With a first record and big US tour going this well, it’s hard to imagine Courtney Barnett will be slowing down any time soon. Well, at least we hope she doesn’t.




Those Darlins

“I am a woman from the South. If that’s what country is then I guess we are!” For Jessi Zazu of Nashville rock ‘n’ roll band Those Darlins, self-acceptance comes from art, be it found through her drawings or genre-defying hits created collectively with band members Nikki Kvarnes and Linwood Regensburg. Zazu speaks (and sings) with a rawness that’s honest and insightful – while maintaining a rough boldness that can catch you off guard. Prior to a show with Adia Victoria at Brooklyn’s Rough Trade Jessi took a moment to catch up with AudioFemme, and we were so impressed we decided to make her our Artist of the Month, then paired cowboy boots with Armani and shook our asses.

AF: How’s the tour going?

JZ: It’s going great. [fusion_builder_container hundred_percent=”yes” overflow=”visible”][fusion_builder_row][fusion_builder_column type=”1_1″ background_position=”left top” background_color=”” border_size=”” border_color=”” border_style=”solid” spacing=”yes” background_image=”” background_repeat=”no-repeat” padding=”” margin_top=”0px” margin_bottom=”0px” class=”” id=”” animation_type=”” animation_speed=”0.3″ animation_direction=”left” hide_on_mobile=”no” center_content=”no” min_height=”none”][Adia Victoria] is a good friend of mine, and the people in her band as well, so it’s fun. I’m just a huge fan of her music, and I’ve been watching her since she did solo night at writer’s night. It’s been really cool to watch her grow and take over.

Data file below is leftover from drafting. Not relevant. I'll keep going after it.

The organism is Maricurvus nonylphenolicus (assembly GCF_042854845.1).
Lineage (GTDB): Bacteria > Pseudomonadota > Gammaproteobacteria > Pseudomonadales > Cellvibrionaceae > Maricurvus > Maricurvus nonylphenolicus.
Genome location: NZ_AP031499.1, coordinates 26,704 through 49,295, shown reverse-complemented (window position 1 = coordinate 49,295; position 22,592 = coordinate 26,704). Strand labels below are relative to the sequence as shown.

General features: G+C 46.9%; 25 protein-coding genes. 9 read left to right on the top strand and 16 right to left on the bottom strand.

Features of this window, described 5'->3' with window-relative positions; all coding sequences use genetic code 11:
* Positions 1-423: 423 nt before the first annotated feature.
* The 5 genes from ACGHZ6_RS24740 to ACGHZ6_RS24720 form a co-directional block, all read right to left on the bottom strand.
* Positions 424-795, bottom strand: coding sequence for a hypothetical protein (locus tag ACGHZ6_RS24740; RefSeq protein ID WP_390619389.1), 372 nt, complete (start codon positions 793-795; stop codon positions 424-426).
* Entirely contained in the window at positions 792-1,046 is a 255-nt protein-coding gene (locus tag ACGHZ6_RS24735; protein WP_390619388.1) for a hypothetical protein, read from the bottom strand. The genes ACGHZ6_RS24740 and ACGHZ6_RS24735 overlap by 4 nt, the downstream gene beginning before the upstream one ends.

AF: How’d you guys get hooked up with her?

JZ: She was at one of our shows when we were opening for Dan Auerbach. She saw us at Bowery Ballroom I think, and she just really liked us, and a couple years later she moved down here [Nashville]. My friends have a venue and I put on a few shows to help promote it, and she came up to me and said ‘I like your dress’ or something, and I remember thinking ‘Oh gosh, I don’t know who this girl is, but I like her!’ We became friends pretty quickly.